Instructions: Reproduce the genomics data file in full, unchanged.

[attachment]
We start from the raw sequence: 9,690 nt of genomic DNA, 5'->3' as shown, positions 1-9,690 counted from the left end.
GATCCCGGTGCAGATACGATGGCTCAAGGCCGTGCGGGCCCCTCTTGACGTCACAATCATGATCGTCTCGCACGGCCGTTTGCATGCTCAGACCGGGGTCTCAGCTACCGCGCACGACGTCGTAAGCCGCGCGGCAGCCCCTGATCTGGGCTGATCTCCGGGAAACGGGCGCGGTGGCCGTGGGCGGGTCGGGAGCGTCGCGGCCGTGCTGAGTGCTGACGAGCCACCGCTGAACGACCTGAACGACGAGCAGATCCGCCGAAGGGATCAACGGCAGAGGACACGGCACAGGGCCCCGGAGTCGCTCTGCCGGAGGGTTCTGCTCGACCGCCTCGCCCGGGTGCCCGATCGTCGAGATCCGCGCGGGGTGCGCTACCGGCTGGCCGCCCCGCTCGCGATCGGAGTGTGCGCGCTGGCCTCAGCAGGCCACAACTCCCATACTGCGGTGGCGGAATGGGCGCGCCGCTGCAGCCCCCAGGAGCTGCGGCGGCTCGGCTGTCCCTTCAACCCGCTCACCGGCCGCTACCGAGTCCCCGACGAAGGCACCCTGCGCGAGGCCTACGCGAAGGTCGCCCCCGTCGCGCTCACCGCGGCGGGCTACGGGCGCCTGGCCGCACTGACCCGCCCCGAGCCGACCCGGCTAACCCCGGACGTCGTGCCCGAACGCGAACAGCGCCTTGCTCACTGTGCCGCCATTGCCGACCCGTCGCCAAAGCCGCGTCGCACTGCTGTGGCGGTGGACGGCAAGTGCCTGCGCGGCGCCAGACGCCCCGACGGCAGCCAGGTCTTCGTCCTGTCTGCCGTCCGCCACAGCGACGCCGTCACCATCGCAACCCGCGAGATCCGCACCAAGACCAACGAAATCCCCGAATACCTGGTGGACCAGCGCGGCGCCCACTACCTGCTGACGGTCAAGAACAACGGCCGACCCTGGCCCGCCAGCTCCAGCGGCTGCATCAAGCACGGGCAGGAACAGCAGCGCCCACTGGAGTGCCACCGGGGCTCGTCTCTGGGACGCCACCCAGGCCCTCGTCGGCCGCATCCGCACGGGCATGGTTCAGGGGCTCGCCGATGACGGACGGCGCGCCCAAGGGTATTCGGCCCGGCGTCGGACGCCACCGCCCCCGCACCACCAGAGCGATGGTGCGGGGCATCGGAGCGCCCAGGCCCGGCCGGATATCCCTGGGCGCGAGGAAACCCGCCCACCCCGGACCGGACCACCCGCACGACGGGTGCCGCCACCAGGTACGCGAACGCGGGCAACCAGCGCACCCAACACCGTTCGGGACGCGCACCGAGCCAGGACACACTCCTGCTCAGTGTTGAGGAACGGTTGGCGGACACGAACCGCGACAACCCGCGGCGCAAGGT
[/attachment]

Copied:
We start from the raw sequence: 9,690 nt of genomic DNA, 5'->3' as shown, positions 1-9,690 counted from the left end.
GATCCCGGTGCAGATACGATGGCTCAAGGCCGTGCGGGCCCCTCTTGACGTCACAATCATGATCGTCTCGCACGGCCGTTTGCATGCTCAGACCGGGGTCTCAGCTACCGCGCACGACGTCGTAAGCCGCGCGGCAGCCCCTGATCTGGGCTGATCTCCGGGAAACGGGCGCGGTGGCCGTGGGCGGGTCGGGAGCGTCGCGGCCGTGCTGAGTGCTGACGAGCCACCGCTGAACGACCTGAACGACGAGCAGATCCGCCGAAGGGATCAACGGCAGAGGACACGGCACAGGGCCCCGGAGTCGCTCTGCCGGAGGGTTCTGCTCGACCGCCTCGCCCGGGTGCCCGATCGTCGAGATCCGCGCGGGGTGCGCTACCGGCTGGCCGCCCCGCTCGCGATCGGAGTGTGCGCGCTGGCCTCAGCAGGCCACAACTCCCATACTGCGGTGGCGGAATGGGCGCGCCGCTGCAGCCCCCAGGAGCTGCGGCGGCTCGGCTGTCCCTTCAACCCGCTCACCGGCCGCTACCGAGTCCCCGACGAAGGCACCCTGCGCGAGGCCTACGCGAAGGTCGCCCCCGTCGCGCTCACCGCGGCGGGCTACGGGCGCCTGGCCGCACTGACCCGCCCCGAGCCGACCCGGCTAACCCCGGACGTCGTGCCCGAACGCGAACAGCGCCTTGCTCACTGTGCCGCCATTGCCGACCCGTCGCCAAAGCCGCGTCGCACTGCTGTGGCGGTGGACGGCAAGTGCCTGCGCGGCGCCAGACGCCCCGACGGCAGCCAGGTCTTCGTCCTGTCTGCCGTCCGCCACAGCGACGCCGTCACCATCGCAACCCGCGAGATCCGCACCAAGACCAACGAAATCCCCGAATACCTGGTGGACCAGCGCGGCGCCCACTACCTGCTGACGGTCAAGAACAACGGCCGACCCTGGCCCGCCAGCTCCAGCGGCTGCATCAAGCACGGGCAGGAACAGCAGCGCCCACTGGAGTGCCACCGGGGCTCGTCTCTGGGACGCCACCCAGGCCCTCGTCGGCCGCATCCGCACGGGCATGGTTCAGGGGCTCGCCGATGACGGACGGCGCGCCCAAGGGTATTCGGCCCGGCGTCGGACGCCACCGCCCCCGCACCACCAGAGCGATGGTGCGGGGCATCGGAGCGCCCAGGCCCGGCCGGATATCCCTGGGCGCGAGGAAACCCGCCCACCCCGGACCGGACCACCCGCACGACGGGTGCCGCCACCAGGTACGCGAACGCGGGCAACCAGCGCACCCAACACCGTTCGGGACGCGCACCGAGCCAGGACACACTCCTGCTCAGTGTTGAGGAACGGTTGGCGGACACGAACCGCGACAACCCGCGGCGCAAGGT